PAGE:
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PRK, or Photorefractive Keratectomy, is a type of laser eye surgery used as an alternative to LASIK. It was once the most popular kind of refractive laser eye surgery, performed in many countries around the world since the 1980s. PRK involves using a laser to sculpt the outer lens of the eye, the cornea, which is responsible for 80% of the eye’s focusing power.

This article on PRK laser eye surgery is written by Jackie Griffiths, a freelance journalist who writes health, medical, biological, and pharmaceutical articles for national and international journals, newsletters and web sites.


However, once LASIK was developed and proven as a technique, most eye surgeons switched to this method which provides certain healing benefits over PRK. Nonetheless, PRK still has its uses, and today it is the treatment of choice for people who can’t have LASIK due to existing conditions, such as corneal scarring.

Candidates for PRK

If you’re considering having PRK laser eye surgery it’s likely to be on the advice of your consultant, who has ruled out the LASIK procedure.

To have PRK, you must be over 18 and have stable vision, which means your prescription hasn’t changed for at least a year. PRK can be used to treat most cases of:

  • Myopia (short-sightedness) – by flattening the cornea
  • Hyperopia (long-sightedness) – by steepening the cornea
  • Astigmatism – by smoothing the cornea into a regular shape

The procedure

With PRK, as with all laser eye surgery, you will attend the surgery as a day patient. Anaesthetic drops will be put into the eye and a lid speculum will be attached to the eyelids to gently hold them open throughout the procedure. This is generally not uncomfortable. A suction ring will keep your eyeball pressurised and prevent it from moving, so that the laser can do its precision work.

Unlike LASIK (which involves cutting out a cornea flap) or LASEK (which involves softening and rolling a flap aside), PRK simply sculpts the cornea from the surface. All three techniques require an Excimer laser to reshape the cornea, but the advantage of PRK is that no cut is made, thereby maintaining the integrity and strength of the corneal dome.

The Excimer laser works by sending computer-guided pulses of UV light into the eye, breaking down a microscopic amount of the cornea in a precisely controlled way. The process takes about 30 seconds; the higher your prescription, the longer it will take. During this time, you will hear the loud ticking noise of the laser, and possibly smell burning as the cornea is reshaped. Your vision will be somewhat blurry and dimmed because of the anaesthetic drops used, but there is no sensation or feeling of pain.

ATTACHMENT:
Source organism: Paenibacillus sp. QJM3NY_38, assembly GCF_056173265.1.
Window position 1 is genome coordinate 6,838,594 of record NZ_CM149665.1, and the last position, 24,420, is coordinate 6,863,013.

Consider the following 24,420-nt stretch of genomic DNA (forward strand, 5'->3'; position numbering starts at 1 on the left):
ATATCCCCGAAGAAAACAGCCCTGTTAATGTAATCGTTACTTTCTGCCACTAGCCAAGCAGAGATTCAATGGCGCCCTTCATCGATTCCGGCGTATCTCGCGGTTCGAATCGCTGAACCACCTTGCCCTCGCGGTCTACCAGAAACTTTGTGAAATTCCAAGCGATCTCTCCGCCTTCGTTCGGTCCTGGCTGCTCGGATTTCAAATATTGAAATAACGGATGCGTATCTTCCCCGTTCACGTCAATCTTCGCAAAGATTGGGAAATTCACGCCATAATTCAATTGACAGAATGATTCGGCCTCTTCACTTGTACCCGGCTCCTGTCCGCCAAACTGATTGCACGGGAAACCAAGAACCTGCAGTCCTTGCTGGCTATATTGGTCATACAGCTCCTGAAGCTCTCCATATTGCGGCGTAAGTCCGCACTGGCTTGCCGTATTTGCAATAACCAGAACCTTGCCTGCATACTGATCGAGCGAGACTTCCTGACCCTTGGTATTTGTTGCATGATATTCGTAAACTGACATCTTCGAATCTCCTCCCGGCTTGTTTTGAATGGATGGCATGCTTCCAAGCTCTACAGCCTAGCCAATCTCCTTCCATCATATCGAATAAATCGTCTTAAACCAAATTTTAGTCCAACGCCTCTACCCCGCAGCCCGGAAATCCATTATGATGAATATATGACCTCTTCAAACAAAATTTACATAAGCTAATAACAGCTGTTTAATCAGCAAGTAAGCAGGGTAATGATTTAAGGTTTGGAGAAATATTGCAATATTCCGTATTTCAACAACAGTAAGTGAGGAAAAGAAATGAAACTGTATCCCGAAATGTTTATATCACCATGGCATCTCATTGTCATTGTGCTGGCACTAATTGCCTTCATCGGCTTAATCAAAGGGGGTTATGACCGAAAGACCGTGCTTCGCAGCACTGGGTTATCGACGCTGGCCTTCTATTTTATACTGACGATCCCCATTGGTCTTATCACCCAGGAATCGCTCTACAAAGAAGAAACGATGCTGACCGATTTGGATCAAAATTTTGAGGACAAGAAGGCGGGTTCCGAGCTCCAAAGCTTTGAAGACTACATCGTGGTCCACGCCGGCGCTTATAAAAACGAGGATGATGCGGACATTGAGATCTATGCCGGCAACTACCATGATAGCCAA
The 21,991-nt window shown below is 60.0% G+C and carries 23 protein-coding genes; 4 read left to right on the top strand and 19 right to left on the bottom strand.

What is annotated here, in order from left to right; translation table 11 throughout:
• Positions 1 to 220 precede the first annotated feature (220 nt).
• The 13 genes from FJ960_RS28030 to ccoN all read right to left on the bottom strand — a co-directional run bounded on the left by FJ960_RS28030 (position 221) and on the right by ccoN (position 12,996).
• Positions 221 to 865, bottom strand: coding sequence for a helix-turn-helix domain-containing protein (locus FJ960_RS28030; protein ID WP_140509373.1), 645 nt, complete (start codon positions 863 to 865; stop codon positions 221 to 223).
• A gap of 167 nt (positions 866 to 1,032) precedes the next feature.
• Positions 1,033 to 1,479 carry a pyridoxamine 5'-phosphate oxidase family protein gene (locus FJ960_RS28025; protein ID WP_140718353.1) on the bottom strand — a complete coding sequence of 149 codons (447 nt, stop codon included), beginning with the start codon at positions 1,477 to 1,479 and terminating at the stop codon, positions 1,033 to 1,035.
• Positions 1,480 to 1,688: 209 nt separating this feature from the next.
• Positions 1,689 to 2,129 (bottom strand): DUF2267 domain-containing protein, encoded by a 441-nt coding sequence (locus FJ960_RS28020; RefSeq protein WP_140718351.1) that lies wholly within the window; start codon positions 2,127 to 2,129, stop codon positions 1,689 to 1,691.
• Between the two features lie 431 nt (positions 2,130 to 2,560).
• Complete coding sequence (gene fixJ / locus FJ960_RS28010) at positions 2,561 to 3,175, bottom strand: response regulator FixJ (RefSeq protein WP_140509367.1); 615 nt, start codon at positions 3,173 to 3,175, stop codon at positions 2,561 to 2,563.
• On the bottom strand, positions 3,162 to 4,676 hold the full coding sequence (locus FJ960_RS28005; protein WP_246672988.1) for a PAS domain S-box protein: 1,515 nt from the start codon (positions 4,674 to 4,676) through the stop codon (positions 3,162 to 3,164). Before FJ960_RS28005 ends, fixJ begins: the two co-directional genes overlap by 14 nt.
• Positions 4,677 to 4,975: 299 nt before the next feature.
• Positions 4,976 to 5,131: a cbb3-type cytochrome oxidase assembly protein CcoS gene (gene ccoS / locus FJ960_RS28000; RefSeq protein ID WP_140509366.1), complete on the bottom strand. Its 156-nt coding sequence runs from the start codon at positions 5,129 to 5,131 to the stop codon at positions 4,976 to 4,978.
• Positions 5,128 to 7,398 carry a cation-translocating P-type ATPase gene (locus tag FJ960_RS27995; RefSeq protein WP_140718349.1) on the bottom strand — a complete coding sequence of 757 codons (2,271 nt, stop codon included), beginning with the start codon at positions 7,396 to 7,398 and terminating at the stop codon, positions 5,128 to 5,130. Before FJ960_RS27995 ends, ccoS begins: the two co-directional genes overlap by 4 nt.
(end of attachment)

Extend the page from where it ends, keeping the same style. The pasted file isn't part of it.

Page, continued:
Once complete, the surgeon will apply a protective contact lens for better healing and comfort, as well as anti-inflammatory and antibiotic eye drops. If you’re having both eyes treated on the same day you will be given a short rest before surgery begins on the other eye. Otherwise, you can leave the surgery almost immediately. You must not drive until your vision is fully restored, although you can go back to work within a day or two.

Pros and cons

The real benefit of PRK is that it doesn’t involve an incision of the cornea. This eliminates certain risks associated with LASIK, such as the use of a microkeratome blade and the accurate repositioning of the corneal flap.

After having PRK, it usually takes several days for the surface of the cornea (the epithelium) to begin to heal. It takes much longer for the eye to completely heal, so you will need to apply eye drops for the first 6-12 weeks. Some people continue this course for up to six months after surgery. Generally speaking, the more laser correction needed, the longer the healing time.

The success rate of PRK is much the same as with LASIK. However, PRK patients take more time to heal and it’s therefore longer before they achieve their best vision. Overall though, comparing PRK and LASIK patients will show equivalent results after six months.

As with any laser eye surgery, you must be willing to accept that there are some risks. These include post-operative glare, seeing halos, and possible infection of the cornea (although this is rare). There is also a limited chance that you will need to have an enhancement procedure if the original surgery was not totally effective.

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